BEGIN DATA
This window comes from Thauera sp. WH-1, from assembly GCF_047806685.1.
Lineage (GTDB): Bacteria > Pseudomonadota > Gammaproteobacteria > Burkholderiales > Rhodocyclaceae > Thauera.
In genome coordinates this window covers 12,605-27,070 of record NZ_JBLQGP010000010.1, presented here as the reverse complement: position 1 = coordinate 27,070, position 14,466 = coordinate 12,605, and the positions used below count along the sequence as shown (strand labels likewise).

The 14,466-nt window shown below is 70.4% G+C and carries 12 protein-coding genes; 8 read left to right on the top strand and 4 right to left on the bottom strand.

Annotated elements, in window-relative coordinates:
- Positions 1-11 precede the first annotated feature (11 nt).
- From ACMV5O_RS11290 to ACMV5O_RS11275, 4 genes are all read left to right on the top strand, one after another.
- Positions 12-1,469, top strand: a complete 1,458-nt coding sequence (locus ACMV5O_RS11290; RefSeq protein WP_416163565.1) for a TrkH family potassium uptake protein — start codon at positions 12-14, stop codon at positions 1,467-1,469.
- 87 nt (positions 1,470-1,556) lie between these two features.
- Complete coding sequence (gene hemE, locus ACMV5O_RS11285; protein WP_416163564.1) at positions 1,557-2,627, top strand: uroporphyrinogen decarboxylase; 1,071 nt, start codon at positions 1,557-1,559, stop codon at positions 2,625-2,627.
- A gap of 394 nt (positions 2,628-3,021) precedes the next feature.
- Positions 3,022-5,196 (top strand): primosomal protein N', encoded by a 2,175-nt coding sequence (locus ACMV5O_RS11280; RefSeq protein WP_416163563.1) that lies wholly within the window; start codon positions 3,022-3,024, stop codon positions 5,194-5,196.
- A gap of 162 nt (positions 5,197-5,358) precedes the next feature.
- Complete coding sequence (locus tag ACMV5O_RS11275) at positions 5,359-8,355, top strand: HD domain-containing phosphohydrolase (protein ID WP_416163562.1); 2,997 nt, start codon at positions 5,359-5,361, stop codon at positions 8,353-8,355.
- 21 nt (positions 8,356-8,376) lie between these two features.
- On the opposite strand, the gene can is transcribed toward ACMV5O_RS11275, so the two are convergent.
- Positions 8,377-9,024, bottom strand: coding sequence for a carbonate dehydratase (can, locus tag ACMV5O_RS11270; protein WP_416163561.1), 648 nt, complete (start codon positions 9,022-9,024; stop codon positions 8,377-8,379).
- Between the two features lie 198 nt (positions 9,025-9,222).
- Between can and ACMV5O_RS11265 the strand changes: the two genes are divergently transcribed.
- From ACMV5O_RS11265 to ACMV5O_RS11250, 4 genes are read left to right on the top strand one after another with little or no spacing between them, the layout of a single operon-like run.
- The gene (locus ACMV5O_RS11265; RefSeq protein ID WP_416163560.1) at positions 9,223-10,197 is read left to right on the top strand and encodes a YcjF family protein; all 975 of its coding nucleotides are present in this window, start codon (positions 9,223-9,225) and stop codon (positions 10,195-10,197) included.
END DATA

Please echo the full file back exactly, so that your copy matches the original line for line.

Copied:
This window comes from Thauera sp. WH-1, from assembly GCF_047806685.1.
Lineage (GTDB): Bacteria > Pseudomonadota > Gammaproteobacteria > Burkholderiales > Rhodocyclaceae > Thauera.
In genome coordinates this window covers 12,605-27,070 of record NZ_JBLQGP010000010.1, presented here as the reverse complement: position 1 = coordinate 27,070, position 14,466 = coordinate 12,605, and the positions used below count along the sequence as shown (strand labels likewise).

The 14,466-nt window shown below is 70.4% G+C and carries 12 protein-coding genes; 8 read left to right on the top strand and 4 right to left on the bottom strand.

Annotated elements, in window-relative coordinates:
- Positions 1-11 precede the first annotated feature (11 nt).
- From ACMV5O_RS11290 to ACMV5O_RS11275, 4 genes are all read left to right on the top strand, one after another.
- Positions 12-1,469, top strand: a complete 1,458-nt coding sequence (locus ACMV5O_RS11290; RefSeq protein WP_416163565.1) for a TrkH family potassium uptake protein — start codon at positions 12-14, stop codon at positions 1,467-1,469.
- 87 nt (positions 1,470-1,556) lie between these two features.
- Complete coding sequence (gene hemE, locus ACMV5O_RS11285; protein WP_416163564.1) at positions 1,557-2,627, top strand: uroporphyrinogen decarboxylase; 1,071 nt, start codon at positions 1,557-1,559, stop codon at positions 2,625-2,627.
- A gap of 394 nt (positions 2,628-3,021) precedes the next feature.
- Positions 3,022-5,196 (top strand): primosomal protein N', encoded by a 2,175-nt coding sequence (locus ACMV5O_RS11280; RefSeq protein WP_416163563.1) that lies wholly within the window; start codon positions 3,022-3,024, stop codon positions 5,194-5,196.
- A gap of 162 nt (positions 5,197-5,358) precedes the next feature.
- Complete coding sequence (locus tag ACMV5O_RS11275) at positions 5,359-8,355, top strand: HD domain-containing phosphohydrolase (protein ID WP_416163562.1); 2,997 nt, start codon at positions 5,359-5,361, stop codon at positions 8,353-8,355.
- 21 nt (positions 8,356-8,376) lie between these two features.
- On the opposite strand, the gene can is transcribed toward ACMV5O_RS11275, so the two are convergent.
- Positions 8,377-9,024, bottom strand: coding sequence for a carbonate dehydratase (can, locus tag ACMV5O_RS11270; protein WP_416163561.1), 648 nt, complete (start codon positions 9,022-9,024; stop codon positions 8,377-8,379).
- Between the two features lie 198 nt (positions 9,025-9,222).
- Between can and ACMV5O_RS11265 the strand changes: the two genes are divergently transcribed.
- From ACMV5O_RS11265 to ACMV5O_RS11250, 4 genes are read left to right on the top strand one after another with little or no spacing between them, the layout of a single operon-like run.
- The gene (locus ACMV5O_RS11265; RefSeq protein ID WP_416163560.1) at positions 9,223-10,197 is read left to right on the top strand and encodes a YcjF family protein; all 975 of its coding nucleotides are present in this window, start codon (positions 9,223-9,225) and stop codon (positions 10,195-10,197) included.